Legislative Assembly for the ACT: 1995 Week 9 Hansard (23 November) . . Page.. 2523 ..
MRS CARNELL (continuing):
I am the first to admit that it would be lovely to make sure that no class size in primary school in the ACT was larger than 25. It would be lovely to have a situation where everything was absolutely perfect. We will work to achieve the best possible education system we can, within our means; but we believe that the most money we can possibly make available in this budget is here in front of us in this line item. If this Assembly chose to vote against this line we would have no choice but to resign.
MR CONNOLLY (2.33 am): That is mere political bluff to keep Mr Moore in line. To say that the Government would have no alternative but to resign if a single line item in the budget were changed is merely political puff. It is not a statement of the constitutional position in this Assembly. It is in the House of Representatives, because there is no other prescribed form for dismissing a government. It is an accepted convention that it has only to be a reduction in the line item, not the rejection of the line item. The accepted form used to be the reduction of a line item by [sterling]1. I think that now the House of Representatives practice is that the accepted form is reduction of a line item by $10. That may have changed with inflation. The accepted constitutional principle is that there is only one consequence of that motion, and that is resignation of the government. But that is not the case here because, under our constitutional arrangements under the self-government Act, there is a prescribed form for changing a government. That prescribed form requires a specific motion, with specific notice being given of that specific motion.
Mrs Carnell can make that threat in order to stare down Mr Moore, but it is merely a political threat. Mr Moore can answer that threat and say to Mrs Carnell, here or outside this place, "Don't be so silly. See reason". He can vote either to reject this line item or, as we suggested earlier, to adjourn this line item and give the Government a week to think about it. But it is not a statement of the constitutional position or the law that Mrs Carnell would have no alternative but to resign. It is merely a piece of political puffery. It is merely a threat. It has been made very clear on this side of the house, when we say that we are objecting to this, that this is not a matter of confidence; that this is a matter of negotiating a budget process. It is up to Mr Moore whether or not he is going to stick to his principles or simply collapse to Mrs Carnell's puff.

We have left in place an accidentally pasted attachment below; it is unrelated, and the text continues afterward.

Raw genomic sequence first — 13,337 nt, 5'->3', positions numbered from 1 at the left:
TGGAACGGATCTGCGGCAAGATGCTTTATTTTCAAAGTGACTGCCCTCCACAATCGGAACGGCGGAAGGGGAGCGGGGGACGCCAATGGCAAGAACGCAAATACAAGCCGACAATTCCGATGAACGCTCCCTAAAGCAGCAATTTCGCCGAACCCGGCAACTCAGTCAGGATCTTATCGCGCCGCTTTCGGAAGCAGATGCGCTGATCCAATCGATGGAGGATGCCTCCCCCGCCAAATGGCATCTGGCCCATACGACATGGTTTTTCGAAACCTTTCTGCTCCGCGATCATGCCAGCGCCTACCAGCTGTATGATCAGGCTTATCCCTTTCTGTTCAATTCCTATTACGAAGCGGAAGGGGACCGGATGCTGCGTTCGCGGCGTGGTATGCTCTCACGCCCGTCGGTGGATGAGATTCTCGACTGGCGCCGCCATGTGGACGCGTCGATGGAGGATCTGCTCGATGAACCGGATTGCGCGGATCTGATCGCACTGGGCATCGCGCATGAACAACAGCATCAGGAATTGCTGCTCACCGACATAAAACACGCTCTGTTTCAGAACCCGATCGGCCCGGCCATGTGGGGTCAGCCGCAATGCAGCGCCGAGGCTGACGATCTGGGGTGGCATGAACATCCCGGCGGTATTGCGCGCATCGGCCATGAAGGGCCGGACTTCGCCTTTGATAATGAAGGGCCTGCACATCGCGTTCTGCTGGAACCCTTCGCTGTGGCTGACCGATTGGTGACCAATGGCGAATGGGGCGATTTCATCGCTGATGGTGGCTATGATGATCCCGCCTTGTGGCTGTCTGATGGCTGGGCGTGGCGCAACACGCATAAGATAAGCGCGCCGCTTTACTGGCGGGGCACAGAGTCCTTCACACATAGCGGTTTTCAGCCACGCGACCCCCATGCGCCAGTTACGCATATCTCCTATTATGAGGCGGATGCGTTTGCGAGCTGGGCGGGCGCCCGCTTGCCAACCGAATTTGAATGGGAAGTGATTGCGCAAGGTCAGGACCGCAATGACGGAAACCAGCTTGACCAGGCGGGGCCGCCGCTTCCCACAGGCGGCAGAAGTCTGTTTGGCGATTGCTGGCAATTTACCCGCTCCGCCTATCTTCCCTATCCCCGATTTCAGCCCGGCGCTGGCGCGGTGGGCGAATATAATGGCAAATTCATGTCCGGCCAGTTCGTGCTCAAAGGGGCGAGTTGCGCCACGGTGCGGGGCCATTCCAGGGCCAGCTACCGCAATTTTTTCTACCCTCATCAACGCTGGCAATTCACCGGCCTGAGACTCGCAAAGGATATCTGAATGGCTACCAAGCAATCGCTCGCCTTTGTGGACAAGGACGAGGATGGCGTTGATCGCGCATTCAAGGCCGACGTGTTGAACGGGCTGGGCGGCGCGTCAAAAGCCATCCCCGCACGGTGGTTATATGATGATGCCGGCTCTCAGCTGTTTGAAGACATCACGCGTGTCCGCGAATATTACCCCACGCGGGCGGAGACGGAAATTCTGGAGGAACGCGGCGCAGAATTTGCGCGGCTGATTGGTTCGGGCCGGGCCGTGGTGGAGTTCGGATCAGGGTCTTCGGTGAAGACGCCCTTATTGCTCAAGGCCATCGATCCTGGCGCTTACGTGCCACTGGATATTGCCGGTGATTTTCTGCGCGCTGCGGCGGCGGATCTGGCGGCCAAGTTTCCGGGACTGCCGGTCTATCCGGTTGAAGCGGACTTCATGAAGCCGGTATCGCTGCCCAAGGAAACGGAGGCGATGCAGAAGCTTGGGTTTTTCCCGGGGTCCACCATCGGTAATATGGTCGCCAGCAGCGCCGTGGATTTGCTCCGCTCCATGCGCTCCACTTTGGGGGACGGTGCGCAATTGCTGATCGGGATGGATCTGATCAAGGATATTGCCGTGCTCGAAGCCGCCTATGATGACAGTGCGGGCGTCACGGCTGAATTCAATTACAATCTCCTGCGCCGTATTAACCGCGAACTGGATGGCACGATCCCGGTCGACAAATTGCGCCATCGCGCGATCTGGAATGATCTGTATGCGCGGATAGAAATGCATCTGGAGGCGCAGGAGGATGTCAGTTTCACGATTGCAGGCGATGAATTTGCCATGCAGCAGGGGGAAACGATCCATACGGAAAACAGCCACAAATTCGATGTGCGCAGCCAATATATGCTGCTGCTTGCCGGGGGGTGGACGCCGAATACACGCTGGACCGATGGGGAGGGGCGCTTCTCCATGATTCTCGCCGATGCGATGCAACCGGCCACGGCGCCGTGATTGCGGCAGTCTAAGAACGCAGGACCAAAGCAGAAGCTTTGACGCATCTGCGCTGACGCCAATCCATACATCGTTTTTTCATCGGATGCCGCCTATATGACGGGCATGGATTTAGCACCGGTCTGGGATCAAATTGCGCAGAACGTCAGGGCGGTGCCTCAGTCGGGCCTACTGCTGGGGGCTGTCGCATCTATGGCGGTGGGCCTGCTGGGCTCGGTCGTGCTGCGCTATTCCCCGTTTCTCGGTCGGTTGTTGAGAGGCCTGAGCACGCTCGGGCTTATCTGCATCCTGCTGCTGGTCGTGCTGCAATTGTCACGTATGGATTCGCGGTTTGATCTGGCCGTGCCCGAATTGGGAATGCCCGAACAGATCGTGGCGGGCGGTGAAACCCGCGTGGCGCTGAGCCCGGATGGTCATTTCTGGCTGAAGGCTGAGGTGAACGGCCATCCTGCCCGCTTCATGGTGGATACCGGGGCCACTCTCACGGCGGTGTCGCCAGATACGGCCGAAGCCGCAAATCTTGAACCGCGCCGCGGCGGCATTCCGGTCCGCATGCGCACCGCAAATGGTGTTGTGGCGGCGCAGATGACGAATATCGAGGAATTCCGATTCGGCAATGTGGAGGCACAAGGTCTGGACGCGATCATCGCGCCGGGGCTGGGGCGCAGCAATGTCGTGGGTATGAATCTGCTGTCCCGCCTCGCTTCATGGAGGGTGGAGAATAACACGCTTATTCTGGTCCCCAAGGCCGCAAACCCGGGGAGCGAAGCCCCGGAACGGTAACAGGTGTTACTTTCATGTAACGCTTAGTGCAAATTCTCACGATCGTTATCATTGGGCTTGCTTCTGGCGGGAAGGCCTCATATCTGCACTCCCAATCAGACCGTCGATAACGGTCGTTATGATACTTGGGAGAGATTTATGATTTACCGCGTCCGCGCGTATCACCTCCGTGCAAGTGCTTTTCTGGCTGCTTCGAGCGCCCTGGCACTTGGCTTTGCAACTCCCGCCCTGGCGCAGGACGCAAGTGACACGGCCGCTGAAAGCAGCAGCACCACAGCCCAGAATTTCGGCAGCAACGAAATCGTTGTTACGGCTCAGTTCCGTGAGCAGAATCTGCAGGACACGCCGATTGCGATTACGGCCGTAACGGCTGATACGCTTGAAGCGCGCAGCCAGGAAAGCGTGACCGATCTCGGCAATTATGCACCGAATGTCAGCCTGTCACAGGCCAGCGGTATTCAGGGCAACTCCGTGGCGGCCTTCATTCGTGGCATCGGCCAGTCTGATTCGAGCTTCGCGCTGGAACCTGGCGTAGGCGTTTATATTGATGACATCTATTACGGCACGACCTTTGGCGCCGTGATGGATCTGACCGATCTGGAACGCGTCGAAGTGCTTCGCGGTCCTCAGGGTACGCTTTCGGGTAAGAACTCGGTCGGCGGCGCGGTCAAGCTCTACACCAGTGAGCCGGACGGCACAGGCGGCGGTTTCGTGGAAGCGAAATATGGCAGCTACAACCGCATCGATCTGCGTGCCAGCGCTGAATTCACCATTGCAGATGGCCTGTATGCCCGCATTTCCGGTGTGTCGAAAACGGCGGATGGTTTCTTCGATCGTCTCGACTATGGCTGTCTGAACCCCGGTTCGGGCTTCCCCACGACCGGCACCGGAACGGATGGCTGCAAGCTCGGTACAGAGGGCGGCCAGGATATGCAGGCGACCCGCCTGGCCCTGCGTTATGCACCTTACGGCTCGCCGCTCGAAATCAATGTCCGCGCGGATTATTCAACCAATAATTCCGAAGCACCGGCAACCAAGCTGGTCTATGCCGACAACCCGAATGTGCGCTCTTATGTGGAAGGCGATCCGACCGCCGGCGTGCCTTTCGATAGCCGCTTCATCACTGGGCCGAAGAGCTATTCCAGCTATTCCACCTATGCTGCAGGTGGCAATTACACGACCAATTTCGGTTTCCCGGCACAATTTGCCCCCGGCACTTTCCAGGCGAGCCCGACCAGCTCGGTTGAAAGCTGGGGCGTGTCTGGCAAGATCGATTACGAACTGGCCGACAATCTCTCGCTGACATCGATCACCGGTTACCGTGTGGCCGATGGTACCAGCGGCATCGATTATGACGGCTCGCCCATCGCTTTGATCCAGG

MR MOORE (2.35 am): Through you, Mr Speaker, I would like to thank Mr Whitecross for his kind invitation to join him. Mr Whitecross, I must say that I am a little bit miffed that you did not accept my kind invitation to join me when I moved my amendment to this budget at the start of the process.
Mr Berry: Because it was wrong, Michael. No matter how many times you say that it is right, it is still wrong.
MR MOORE: I hear the interjection from Mr Berry that it was wrong. Mr Whitecross took quite some time to make the point about what was right and what was wrong, what was non-justiciable and so on. I must say that, to a certain extent, Mr Whitecross had a quite valid point. The difficulty was that your view was based on legal opinion. I had the opposite legal opinion.